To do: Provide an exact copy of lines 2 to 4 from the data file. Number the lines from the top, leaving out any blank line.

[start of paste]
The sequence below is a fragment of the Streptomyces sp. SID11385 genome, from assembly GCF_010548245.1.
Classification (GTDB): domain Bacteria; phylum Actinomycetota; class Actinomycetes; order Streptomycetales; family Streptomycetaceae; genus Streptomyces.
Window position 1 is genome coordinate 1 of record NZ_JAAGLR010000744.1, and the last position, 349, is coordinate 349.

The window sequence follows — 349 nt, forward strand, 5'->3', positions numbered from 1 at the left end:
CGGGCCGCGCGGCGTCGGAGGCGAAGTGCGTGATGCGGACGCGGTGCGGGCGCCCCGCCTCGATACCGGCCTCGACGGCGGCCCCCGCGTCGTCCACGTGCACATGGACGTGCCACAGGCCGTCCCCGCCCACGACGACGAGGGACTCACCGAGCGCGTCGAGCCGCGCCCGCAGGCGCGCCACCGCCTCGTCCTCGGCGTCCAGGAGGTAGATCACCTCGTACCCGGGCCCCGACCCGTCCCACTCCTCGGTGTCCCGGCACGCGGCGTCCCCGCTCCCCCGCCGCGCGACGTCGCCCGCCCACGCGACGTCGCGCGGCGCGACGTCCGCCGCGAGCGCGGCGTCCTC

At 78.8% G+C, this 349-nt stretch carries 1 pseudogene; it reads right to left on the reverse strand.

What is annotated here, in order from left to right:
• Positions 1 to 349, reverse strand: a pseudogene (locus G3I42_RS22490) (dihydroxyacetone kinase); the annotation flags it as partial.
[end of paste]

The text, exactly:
Classification (GTDB): domain Bacteria; phylum Actinomycetota; class Actinomycetes; order Streptomycetales; family Streptomycetaceae; genus Streptomyces.
Window position 1 is genome coordinate 1 of record NZ_JAAGLR010000744.1, and the last position, 349, is coordinate 349.

The window sequence follows — 349 nt, forward strand, 5'->3', positions numbered from 1 at the left end: